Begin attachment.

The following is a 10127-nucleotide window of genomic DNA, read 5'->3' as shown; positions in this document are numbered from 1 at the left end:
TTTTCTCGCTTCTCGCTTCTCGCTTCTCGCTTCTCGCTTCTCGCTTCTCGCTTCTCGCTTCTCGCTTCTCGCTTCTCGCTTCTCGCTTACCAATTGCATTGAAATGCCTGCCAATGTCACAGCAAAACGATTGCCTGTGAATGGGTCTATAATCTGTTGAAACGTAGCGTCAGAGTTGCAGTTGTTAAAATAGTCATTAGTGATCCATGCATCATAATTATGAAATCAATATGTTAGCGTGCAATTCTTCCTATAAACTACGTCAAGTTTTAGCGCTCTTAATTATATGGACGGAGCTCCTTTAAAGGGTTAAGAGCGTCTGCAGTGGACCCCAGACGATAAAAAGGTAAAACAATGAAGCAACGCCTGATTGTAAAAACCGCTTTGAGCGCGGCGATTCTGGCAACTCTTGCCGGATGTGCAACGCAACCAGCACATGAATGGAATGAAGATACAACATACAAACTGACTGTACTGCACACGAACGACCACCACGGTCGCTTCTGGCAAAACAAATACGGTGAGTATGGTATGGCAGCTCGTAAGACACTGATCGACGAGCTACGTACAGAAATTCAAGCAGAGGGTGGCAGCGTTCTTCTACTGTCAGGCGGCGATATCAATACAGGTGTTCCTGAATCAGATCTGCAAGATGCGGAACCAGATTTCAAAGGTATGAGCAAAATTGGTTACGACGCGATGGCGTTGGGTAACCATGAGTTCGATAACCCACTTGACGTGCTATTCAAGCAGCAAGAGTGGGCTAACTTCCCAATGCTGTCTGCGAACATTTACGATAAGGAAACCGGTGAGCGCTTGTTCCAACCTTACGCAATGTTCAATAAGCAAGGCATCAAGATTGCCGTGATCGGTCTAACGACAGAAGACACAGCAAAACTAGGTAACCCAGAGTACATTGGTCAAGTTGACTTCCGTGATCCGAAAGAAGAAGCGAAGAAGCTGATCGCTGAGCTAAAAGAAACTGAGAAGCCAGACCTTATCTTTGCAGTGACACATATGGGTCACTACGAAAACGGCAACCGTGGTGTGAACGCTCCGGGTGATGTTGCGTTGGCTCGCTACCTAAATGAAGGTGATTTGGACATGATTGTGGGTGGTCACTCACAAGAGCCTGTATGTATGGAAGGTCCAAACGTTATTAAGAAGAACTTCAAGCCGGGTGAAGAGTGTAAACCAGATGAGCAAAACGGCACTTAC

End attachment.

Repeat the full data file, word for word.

The following is a 10127-nucleotide window of genomic DNA, read 5'->3' as shown; positions in this document are numbered from 1 at the left end:
TTTTCTCGCTTCTCGCTTCTCGCTTCTCGCTTCTCGCTTCTCGCTTCTCGCTTCTCGCTTCTCGCTTCTCGCTTCTCGCTTCTCGCTTACCAATTGCATTGAAATGCCTGCCAATGTCACAGCAAAACGATTGCCTGTGAATGGGTCTATAATCTGTTGAAACGTAGCGTCAGAGTTGCAGTTGTTAAAATAGTCATTAGTGATCCATGCATCATAATTATGAAATCAATATGTTAGCGTGCAATTCTTCCTATAAACTACGTCAAGTTTTAGCGCTCTTAATTATATGGACGGAGCTCCTTTAAAGGGTTAAGAGCGTCTGCAGTGGACCCCAGACGATAAAAAGGTAAAACAATGAAGCAACGCCTGATTGTAAAAACCGCTTTGAGCGCGGCGATTCTGGCAACTCTTGCCGGATGTGCAACGCAACCAGCACATGAATGGAATGAAGATACAACATACAAACTGACTGTACTGCACACGAACGACCACCACGGTCGCTTCTGGCAAAACAAATACGGTGAGTATGGTATGGCAGCTCGTAAGACACTGATCGACGAGCTACGTACAGAAATTCAAGCAGAGGGTGGCAGCGTTCTTCTACTGTCAGGCGGCGATATCAATACAGGTGTTCCTGAATCAGATCTGCAAGATGCGGAACCAGATTTCAAAGGTATGAGCAAAATTGGTTACGACGCGATGGCGTTGGGTAACCATGAGTTCGATAACCCACTTGACGTGCTATTCAAGCAGCAAGAGTGGGCTAACTTCCCAATGCTGTCTGCGAACATTTACGATAAGGAAACCGGTGAGCGCTTGTTCCAACCTTACGCAATGTTCAATAAGCAAGGCATCAAGATTGCCGTGATCGGTCTAACGACAGAAGACACAGCAAAACTAGGTAACCCAGAGTACATTGGTCAAGTTGACTTCCGTGATCCGAAAGAAGAAGCGAAGAAGCTGATCGCTGAGCTAAAAGAAACTGAGAAGCCAGACCTTATCTTTGCAGTGACACATATGGGTCACTACGAAAACGGCAACCGTGGTGTGAACGCTCCGGGTGATGTTGCGTTGGCTCGCTACCTAAATGAAGGTGATTTGGACATGATTGTGGGTGGTCACTCACAAGAGCCTGTATGTATGGAAGGTCCAAACGTTATTAAGAAGAACTTCAAGCCGGGTGAAGAGTGTAAACCAGATGAGCAAAACGGCACTTAC